Elder Law

Assisted Suicide: Each State Has Its Own Laws

Each state makes its own decisions and laws regarding assisted suicide. Occasionally, the U.S. Supreme Court gets involved when a particular case reaches it on appeal. In almost every state, assisted suicide is a criminal offense. The U.S. Supreme Court has refused to force states to change these laws.

Declining Life Support Is OK

In 1997, the U.S. Supreme Court ruled that terminally ill adults, regardless of their age, have the right to decline life-saving measures. The court ruled that when a patient refuses life support or health care, the disease ends the patient's life, not any deliberate life-ending action. If you're competent, you can legally refuse life-sustaining treatment. In most states, suicide itself (as opposed to assisted suicide) is not a crime, so the law can't hold anyone liable if you choose to end your life on your own.

Asking for Assistance May Cause Liability

A problem arises when you ask a loved one or a physician to help you end your life. In most states, law enforcement can charge the person who helps you with a felony. However, some state courts have ruled around this issue. Montana's Supreme Court ruled in 2009 that someone else can provide you with the means to die, as long as they don't actually take any other action to end your life. You would have to personally make use of the means without assistance. For example, your physician can prescribe a life-ending drug. If the physician doesn't actually inject the drug for you, the physician can't be charged with a crime. In this case, you've legally given your consent.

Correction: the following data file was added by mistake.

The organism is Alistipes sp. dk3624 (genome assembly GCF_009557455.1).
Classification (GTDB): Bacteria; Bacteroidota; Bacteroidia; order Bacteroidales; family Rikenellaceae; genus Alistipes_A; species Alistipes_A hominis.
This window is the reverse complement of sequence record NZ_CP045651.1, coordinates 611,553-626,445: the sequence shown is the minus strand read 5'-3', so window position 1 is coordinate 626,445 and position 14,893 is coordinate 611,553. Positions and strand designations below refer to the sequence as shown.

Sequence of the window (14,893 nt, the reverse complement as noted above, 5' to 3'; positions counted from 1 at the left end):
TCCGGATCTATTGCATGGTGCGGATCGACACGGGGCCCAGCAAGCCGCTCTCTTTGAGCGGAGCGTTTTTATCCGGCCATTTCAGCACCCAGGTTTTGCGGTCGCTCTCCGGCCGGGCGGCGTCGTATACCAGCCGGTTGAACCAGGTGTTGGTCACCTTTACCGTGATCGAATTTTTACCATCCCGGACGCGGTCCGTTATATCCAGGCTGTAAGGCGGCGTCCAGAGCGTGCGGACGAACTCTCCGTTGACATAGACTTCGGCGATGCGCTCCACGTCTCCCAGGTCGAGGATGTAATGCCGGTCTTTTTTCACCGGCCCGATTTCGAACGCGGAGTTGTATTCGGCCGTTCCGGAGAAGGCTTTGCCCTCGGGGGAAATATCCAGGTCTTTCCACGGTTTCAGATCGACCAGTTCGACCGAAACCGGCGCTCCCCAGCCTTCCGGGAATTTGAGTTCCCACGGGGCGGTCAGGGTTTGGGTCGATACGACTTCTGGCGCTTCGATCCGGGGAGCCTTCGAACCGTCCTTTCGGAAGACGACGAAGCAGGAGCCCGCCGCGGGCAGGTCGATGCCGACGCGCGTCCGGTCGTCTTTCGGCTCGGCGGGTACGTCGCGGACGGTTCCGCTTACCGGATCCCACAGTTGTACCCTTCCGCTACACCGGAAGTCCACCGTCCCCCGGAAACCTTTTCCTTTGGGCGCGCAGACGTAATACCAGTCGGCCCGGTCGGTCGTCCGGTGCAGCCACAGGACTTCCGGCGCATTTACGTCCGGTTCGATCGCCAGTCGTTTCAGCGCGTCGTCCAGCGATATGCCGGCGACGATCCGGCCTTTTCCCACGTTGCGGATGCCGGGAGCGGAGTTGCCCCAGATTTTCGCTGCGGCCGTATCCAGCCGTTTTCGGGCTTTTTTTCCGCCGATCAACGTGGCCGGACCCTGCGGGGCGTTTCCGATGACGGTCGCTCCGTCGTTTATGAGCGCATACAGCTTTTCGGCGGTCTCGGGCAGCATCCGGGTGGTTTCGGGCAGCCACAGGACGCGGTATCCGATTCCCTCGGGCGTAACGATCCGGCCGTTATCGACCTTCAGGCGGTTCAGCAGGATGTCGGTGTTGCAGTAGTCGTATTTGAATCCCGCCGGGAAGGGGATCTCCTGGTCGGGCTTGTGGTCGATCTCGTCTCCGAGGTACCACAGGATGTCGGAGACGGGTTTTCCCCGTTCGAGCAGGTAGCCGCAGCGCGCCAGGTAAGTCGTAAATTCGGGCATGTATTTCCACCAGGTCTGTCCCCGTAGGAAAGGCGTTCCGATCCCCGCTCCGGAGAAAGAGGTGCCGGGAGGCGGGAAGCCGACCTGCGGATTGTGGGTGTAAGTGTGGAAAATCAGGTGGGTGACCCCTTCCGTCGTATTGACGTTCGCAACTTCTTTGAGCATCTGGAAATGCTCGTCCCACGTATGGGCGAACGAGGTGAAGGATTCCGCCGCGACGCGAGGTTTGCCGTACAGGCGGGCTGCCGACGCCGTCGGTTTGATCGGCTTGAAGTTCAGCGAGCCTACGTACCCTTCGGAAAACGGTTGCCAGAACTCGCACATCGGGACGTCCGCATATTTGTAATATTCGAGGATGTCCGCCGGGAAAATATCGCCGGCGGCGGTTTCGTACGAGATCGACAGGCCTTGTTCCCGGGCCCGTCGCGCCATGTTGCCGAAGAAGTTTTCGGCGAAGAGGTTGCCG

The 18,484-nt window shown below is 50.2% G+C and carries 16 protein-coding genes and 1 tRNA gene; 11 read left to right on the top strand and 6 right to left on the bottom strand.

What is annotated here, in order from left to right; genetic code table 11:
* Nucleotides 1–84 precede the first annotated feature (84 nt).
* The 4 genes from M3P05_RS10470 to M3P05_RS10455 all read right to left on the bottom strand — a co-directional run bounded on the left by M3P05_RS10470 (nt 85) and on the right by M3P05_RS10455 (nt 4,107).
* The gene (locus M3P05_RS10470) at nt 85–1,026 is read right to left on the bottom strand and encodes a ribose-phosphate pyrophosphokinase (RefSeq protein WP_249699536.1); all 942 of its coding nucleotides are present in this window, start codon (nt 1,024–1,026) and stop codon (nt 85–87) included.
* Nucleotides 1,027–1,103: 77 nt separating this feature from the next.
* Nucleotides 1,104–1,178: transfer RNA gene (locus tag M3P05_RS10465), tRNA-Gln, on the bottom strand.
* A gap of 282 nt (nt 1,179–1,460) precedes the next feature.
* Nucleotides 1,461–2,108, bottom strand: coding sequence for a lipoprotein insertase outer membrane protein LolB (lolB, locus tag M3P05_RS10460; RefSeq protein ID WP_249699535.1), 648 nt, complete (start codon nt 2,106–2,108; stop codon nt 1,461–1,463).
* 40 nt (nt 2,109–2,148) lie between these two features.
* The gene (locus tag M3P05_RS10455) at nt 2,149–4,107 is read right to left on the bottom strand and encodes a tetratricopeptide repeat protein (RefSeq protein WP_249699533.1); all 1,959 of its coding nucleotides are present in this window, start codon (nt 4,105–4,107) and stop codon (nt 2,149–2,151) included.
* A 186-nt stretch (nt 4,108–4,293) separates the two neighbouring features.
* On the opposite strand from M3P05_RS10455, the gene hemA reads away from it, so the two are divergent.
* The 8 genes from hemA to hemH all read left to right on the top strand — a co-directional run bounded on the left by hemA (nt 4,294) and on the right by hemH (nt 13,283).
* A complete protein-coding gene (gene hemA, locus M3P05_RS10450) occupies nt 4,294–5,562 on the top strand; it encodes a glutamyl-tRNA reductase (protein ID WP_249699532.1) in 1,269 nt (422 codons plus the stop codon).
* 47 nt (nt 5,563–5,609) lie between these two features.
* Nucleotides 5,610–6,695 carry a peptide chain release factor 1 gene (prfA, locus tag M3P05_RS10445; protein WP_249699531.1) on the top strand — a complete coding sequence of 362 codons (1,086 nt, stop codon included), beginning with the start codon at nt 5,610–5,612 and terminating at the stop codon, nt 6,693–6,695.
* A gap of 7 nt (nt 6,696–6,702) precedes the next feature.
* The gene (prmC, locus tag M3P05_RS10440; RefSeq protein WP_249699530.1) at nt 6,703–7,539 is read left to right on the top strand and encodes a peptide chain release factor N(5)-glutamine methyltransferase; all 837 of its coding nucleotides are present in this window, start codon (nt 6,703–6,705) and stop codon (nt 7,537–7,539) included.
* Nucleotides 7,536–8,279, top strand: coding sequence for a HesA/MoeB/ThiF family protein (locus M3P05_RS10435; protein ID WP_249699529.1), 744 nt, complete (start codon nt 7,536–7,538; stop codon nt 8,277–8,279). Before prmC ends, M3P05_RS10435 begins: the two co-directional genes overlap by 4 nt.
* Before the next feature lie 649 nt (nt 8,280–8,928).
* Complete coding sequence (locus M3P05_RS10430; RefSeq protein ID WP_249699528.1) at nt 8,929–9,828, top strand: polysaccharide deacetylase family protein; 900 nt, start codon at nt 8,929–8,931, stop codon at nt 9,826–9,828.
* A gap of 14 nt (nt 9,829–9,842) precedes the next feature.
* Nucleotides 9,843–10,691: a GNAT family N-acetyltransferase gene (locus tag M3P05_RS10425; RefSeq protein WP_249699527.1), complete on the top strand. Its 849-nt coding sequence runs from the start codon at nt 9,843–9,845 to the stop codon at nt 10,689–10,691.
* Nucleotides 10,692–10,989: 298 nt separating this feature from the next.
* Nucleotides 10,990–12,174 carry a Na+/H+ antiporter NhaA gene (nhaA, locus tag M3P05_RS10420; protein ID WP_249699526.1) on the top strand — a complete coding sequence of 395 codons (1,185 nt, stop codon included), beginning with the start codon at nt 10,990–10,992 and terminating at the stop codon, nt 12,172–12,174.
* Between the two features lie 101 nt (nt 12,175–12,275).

Some States Allow Help

In addition to Montana, three other states allow some form of assisted suicide. The Georgia Supreme Court ruled in 2012 that assisted suicide is not a felony, as long as the assistance doesn't come from anyone who literally advertised this service or publicly announced a willingness to help you. Oregon passed its Death with Dignity Act in 1997, allowing assisted suicide, and Washington legalized assisted suicide in 2009. This removes the issue from federal law. A person who wants to commit suicide can do so, if the person is able to travel to one of these states.

The Constitution Doesn't Protect Assisted Suicide

The U.S. Supreme Court has consistently refused to apply constitutional rights to the issue of assisted suicide. In 1997, before the State of Washington legalized assisted suicide, the U.S. Supreme Court ruled that the state was not violating a patient's Fourteenth Amendment rights to personal freedom by refusing to allow physicians to help them die. Later that year, the court issued the same type of decision regarding New York's laws against assisted suicide. It said that prohibiting assisted suicide does not violate a patient's constitutional rights.

An Elder Law or Healthcare Attorney Can Help

The law surrounding assisted suicide is complicated. Plus, the facts of each case are unique. This article provides a brief, general introduction to the topic. For more detailed, specific information, please contact an elder law or healthcare attorney.

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